Mrs. Josephine Everett

Picture of Rail Line Opening
A 1904 picture of the opening of a new
rail line celebration. Mr. Everett is the 5th
person from the left standing in front of
the car and we believe Josephine is to his
left with their daughter Dorothy.

Mrs. Henry A. Everett (1866 -1938), born Josephine Pettengill, married street railway and power magnate Henry Everett (1856 - 1917) in June of 1886. She was a passionate patron of the arts. Known to loan pieces of her collection to various museums all over the country. She served as a trustee of the Cleveland Museum of Art and Pasadena Art Institute (part of the Norton Simon Museum, Pasadena, CA) and upon her death bequeathed her collection to be divided up among Cleveland, Pasadena and the San Diego (CA) Museum of Fine Arts. She was one of five art collectors (G.W.V. Smith, Ada Moore, Bartlett Arkell & Adaline Havemeyer Frelinghuysen) that purchased numerous works of Woodward's art, 9 total. However, so very little  is known about  her life.  No  matter

Henry A. Everett

Henry A. Everett

what we did, where we searched, we could not find a single picture of her. Not one single profile or biography could be found. None the less, from Woodward's own clippings we have an uncited article about her. In the article, we learn that she tended to collect American art to the criticism of her friends. She was also the kind of collector whose interest did not lie in her own preferences but rather, "what the artist does best."

Mr. Everett made his name in electric rail development, the precursor to today's buses and freight services (like UPS) contributing significantly to providing interurban rail services to surrounding communities. Not only did interurban rails provide passenger service to the public but it also delivered goods and commodities- milk being the standard - from the rural farming communities to the urban centers of Cleveland. It was the first of its kind in the country, before Chicago and even New York City. Cleveland was the heart of the nation's post-industrial revolution. It was the center of steel production (US Steel), oil and fledgling gas industry (Standard Oil), as well as, its part in the rise of the automobile industry and many of the infrastructural systems still staples of today's urban centers, such as public transportation and freight delivery. And Everett was one of its innovators. By the 1890's, he owned and controlled all but one of Cleveland's light rail lines. The Everetts split their time between Cleveland and Pasadena, CA where we believe Henry had his hand in developing Pasadena's interurban rail system which was bought by Pacific Electric in 1902. Today the light rail service is part of Los Angelas' public transportation system.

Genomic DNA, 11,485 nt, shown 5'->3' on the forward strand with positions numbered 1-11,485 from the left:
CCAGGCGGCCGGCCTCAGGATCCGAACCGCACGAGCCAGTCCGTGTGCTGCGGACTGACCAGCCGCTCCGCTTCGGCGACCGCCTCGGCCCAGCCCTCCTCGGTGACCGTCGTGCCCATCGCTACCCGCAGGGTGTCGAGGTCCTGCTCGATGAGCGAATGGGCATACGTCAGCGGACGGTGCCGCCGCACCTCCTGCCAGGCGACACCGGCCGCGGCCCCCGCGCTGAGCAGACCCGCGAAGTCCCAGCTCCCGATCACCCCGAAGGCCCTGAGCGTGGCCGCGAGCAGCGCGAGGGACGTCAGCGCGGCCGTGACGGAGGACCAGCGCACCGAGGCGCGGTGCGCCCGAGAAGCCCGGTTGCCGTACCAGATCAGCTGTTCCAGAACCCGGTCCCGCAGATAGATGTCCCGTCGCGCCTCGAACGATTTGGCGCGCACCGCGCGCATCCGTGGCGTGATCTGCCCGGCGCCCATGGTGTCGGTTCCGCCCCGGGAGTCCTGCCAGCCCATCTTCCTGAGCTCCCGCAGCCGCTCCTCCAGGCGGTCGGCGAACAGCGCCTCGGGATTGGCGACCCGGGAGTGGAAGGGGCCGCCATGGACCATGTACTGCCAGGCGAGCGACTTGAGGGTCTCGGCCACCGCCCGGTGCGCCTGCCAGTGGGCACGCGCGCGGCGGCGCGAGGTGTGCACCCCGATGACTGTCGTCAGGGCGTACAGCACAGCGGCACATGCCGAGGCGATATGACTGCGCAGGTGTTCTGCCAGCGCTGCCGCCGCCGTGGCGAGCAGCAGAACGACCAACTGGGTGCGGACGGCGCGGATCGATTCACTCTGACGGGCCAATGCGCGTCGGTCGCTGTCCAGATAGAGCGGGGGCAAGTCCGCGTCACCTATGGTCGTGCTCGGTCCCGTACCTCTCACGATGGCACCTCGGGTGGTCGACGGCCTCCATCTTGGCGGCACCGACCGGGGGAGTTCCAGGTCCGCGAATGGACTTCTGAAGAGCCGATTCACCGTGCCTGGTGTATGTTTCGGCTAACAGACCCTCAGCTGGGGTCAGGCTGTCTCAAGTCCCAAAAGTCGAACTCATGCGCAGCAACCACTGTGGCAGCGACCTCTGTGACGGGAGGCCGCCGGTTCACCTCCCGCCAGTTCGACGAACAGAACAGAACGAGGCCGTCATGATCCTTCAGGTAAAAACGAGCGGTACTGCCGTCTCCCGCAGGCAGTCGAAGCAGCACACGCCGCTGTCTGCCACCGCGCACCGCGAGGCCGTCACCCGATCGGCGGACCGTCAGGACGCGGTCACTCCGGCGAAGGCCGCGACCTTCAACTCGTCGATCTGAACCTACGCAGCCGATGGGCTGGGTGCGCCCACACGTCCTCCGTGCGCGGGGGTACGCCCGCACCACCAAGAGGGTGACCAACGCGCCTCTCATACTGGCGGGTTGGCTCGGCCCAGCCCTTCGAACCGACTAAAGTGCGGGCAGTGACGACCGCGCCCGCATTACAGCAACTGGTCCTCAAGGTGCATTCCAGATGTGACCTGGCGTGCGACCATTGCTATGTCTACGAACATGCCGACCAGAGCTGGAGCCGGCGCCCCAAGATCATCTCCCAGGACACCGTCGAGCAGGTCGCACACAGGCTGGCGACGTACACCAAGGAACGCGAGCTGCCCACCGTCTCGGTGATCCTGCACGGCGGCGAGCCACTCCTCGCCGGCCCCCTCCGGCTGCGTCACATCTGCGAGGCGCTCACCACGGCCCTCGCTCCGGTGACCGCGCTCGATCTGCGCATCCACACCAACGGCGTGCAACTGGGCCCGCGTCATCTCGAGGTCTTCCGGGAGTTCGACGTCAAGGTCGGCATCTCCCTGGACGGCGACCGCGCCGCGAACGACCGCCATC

G.W.V.MrsEverett in Japanese robe
Quote from uncited clipping

Henry died in Pasadena in 1917 and Mrs. Everett would pass twenty-one years later in 1938. Upon her death, she would leave an endowment between $250,000 and $500,000 to the Cleveland Museum of Fine Arts and her name, along with her daughter Dorothy's, is still listed among the museum's benefactors. She would also leave her collection to the arts to be divided up among 3 museums, with Cleveland getting the first choice, the Norton Simon Museum in Pasadena second and the San Diego Museum of Fine Arts the third choice. A search of the museums' websites to see what remains found only 4 pieces still in the Norton Simon Museum collection. Of the 10 works she owned of Woodward's, none remain in any of the collections and we know the whereabouts of 9 of them. In a letter received by Woodward from the law firm, Hauxhurst, Inglis & Sharp, in Cleveland informing him what became of the work purchased by Mrs. Everett.

"Dear Mr. Woodward:
We have made a check of the inventory of Mrs. Everett's estate and find that the paintings listed below were included therein. In accordance with your request we have listed the sizes where they were available and the institutions to which the paintings were distributed. Under the terms of Mrs. Everett's will the Cleveland Museum of Art had the first choice of her paintings and art objects, Pasadena Art Institute of Pasadena, California, the second choice, and Fine Arts Gallery of San Diego, California, the third choice.